It might be thought, especially from the critical systems perspective, that the surveyors would resist losing their power status as experts, but in fact they entered the new role gladly, saying that it enabled them to provide a better service.
The main utility of the taxonomy is in clarifying thinking and discussions during technology planning, design or evaluation. Such discussion often displays a mixture of categories, and this taxonomy has proved very fruitful in overcoming the confusion so caused.
However, as a model it is, on its own, still rather weak because the nature of the two relationships (enabling and fulfilling) is not well understood. While we question whether such relationships can ever be understood to the precision desired by the empirical-analytic sciences, it is likely that better understanding can be achieved, to improve prediction, planning, design and evaluation. Carroll and Campbell's (1989) Task Artifact Cycle, which emphasises that insertion of an artifact into a situation changes the very tasks it was trying to aid, is an attempt to elucidate the features-tasks relationship, but it still lacks crucial detail. Initial suggestions for how we might understand these relationships are made later, section 2.3.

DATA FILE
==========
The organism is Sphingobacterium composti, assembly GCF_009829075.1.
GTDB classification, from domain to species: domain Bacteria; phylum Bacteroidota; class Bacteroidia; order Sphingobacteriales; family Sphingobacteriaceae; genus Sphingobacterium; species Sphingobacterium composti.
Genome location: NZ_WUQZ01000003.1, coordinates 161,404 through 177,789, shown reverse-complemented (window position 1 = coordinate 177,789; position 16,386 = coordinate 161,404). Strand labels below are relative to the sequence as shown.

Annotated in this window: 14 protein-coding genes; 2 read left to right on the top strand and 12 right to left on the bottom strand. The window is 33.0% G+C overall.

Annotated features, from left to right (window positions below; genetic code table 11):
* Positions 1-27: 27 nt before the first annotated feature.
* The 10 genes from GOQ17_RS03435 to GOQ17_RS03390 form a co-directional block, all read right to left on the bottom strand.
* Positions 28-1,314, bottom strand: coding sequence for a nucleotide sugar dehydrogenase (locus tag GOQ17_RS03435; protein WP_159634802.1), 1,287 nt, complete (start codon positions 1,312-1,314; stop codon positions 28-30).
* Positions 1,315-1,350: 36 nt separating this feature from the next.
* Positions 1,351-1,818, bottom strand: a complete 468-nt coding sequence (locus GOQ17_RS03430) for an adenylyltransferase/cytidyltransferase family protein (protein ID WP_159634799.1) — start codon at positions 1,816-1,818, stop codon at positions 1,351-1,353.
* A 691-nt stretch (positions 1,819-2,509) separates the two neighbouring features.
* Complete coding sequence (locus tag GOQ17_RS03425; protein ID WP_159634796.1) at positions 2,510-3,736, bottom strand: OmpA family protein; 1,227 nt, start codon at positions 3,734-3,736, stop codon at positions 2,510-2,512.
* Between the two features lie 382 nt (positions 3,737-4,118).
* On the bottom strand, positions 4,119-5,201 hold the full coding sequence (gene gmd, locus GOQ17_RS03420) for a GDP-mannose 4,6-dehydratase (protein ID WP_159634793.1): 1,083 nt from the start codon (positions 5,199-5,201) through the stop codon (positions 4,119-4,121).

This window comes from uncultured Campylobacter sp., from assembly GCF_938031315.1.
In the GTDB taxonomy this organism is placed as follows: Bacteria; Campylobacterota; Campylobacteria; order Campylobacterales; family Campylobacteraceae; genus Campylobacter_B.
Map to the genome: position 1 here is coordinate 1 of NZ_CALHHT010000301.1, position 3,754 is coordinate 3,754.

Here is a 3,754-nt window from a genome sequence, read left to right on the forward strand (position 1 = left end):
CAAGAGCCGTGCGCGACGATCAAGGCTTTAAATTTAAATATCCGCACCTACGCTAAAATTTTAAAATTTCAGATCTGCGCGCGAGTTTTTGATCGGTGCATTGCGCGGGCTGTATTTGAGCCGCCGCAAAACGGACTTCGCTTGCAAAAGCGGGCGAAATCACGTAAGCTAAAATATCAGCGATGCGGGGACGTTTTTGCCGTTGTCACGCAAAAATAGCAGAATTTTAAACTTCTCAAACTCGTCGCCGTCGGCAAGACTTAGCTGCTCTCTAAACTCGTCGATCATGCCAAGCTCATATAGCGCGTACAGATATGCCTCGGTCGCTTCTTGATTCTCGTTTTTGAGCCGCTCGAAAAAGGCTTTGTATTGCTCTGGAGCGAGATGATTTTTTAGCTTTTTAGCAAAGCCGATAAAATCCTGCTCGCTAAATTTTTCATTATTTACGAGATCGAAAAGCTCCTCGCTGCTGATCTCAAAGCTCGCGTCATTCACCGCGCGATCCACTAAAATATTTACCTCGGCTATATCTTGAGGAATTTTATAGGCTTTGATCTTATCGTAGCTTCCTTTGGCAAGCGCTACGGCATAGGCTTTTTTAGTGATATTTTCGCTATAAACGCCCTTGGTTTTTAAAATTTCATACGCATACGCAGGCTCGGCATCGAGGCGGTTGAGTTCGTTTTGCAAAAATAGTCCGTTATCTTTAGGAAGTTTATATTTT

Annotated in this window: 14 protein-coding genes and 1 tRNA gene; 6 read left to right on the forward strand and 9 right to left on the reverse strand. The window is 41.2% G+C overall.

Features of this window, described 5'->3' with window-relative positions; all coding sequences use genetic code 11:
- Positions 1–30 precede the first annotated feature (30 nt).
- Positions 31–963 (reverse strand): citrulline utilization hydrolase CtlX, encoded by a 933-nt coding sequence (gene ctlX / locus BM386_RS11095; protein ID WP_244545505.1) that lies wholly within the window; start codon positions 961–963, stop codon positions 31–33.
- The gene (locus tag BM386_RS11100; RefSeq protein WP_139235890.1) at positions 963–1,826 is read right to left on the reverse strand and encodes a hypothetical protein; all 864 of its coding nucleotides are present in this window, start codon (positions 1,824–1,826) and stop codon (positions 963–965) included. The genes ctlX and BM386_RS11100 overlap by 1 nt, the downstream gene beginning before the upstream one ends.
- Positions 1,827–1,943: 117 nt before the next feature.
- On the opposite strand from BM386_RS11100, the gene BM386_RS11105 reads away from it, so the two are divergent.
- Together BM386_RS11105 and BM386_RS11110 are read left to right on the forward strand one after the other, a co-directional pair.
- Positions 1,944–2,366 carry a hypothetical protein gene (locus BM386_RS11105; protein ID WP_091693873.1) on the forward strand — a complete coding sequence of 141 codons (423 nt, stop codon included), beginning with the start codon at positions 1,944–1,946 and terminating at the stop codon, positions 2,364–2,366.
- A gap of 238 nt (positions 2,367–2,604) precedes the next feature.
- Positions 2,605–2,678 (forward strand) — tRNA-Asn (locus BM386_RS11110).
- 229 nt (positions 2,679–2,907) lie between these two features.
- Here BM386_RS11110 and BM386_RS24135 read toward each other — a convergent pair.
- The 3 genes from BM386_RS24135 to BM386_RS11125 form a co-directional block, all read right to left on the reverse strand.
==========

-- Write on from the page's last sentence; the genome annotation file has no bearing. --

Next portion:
One thing the three layer model lacks is the ability to differentiate between success and failure. To provide this we introduce Dooyeweerd's aspects.
One of Dooyeweerd's (1955) main proposals was that there are fifteen distinct aspects in which a person functions. Some (Hart, 1984, de Raadt, 1997) question the precise number but do not propose any major modifications to Dooyeweerd's suite, which is shown in Appendix 1. The meaning of a single aspect is quite broad; for example the formative aspect covers culture, history, technology, creativity, achievement of goals, planning, formulation of artifacts, formulation of ideas, methodology, technique, and so on - everything in which human formation is central. (The reader does not need to understand all aspects; the text below will explain what is needed.)
Each aspect has its own kernel meaning that is fundamentally irreducible to that of other aspects, but together they form an ordered spectrum of Meaning. (We use the terms 'later-earlier' for this order rather than 'higher-lower'.) Thus the total meaning of any instance of artifact use can be 'diffracted' into its aspects using certain types of abstractive critical inquiry (Clouser, 1991).